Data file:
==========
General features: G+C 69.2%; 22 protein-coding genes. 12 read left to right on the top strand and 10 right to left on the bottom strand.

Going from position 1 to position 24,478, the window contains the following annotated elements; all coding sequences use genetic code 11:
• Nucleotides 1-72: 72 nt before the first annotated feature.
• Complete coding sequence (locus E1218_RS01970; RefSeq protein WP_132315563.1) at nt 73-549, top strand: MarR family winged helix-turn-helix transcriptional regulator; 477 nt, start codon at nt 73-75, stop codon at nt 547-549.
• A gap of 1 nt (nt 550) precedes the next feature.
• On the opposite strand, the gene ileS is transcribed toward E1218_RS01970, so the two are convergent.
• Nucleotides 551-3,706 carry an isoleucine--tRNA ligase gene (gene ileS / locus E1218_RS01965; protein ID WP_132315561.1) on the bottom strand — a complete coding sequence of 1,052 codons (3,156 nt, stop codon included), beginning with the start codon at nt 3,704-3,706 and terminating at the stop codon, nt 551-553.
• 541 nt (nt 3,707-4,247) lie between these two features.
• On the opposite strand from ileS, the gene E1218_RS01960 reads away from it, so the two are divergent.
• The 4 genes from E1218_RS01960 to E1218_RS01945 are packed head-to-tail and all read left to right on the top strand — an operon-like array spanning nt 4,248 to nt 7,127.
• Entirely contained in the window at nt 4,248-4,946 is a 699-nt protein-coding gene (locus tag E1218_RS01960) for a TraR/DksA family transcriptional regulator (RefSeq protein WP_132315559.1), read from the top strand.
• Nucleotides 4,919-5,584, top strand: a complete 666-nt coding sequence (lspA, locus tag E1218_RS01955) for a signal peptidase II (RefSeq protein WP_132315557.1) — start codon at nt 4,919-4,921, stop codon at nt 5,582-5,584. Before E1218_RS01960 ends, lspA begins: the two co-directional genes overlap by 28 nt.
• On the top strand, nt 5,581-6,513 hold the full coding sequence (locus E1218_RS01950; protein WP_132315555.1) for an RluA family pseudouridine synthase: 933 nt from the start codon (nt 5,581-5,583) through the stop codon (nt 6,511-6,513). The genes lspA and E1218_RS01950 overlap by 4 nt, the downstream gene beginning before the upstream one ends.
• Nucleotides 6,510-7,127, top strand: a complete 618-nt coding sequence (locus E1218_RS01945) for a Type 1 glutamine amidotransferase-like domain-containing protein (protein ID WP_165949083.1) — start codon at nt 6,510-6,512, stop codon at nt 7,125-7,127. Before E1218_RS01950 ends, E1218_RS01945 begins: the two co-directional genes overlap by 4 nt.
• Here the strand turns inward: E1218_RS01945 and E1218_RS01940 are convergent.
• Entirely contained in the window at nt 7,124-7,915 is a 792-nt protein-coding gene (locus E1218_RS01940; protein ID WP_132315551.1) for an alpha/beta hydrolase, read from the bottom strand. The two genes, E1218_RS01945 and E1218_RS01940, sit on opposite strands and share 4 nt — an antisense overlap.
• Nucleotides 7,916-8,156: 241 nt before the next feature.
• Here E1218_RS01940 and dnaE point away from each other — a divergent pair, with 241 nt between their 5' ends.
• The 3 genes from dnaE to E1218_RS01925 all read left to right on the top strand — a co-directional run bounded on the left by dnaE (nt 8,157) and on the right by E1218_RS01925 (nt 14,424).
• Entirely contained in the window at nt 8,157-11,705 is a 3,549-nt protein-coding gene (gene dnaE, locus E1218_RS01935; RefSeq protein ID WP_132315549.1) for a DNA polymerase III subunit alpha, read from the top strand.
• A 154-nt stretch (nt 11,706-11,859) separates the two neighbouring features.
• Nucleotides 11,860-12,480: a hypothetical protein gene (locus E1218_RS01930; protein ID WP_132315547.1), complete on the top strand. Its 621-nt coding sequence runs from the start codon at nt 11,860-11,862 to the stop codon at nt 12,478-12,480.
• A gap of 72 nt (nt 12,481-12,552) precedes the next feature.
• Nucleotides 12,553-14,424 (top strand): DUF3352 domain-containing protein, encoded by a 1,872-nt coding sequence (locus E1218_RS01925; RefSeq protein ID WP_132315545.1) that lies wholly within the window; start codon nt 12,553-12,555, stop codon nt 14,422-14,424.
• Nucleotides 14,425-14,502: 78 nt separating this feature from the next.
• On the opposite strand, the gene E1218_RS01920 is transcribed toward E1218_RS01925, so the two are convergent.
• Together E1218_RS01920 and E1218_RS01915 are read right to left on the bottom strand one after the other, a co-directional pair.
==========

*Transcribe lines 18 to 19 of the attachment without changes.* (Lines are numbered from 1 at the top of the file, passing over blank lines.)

• Here E1218_RS01940 and dnaE point away from each other — a divergent pair, with 241 nt between their 5' ends.
• The 3 genes from dnaE to E1218_RS01925 all read left to right on the top strand — a co-directional run bounded on the left by dnaE (nt 8,157) and on the right by E1218_RS01925 (nt 14,424).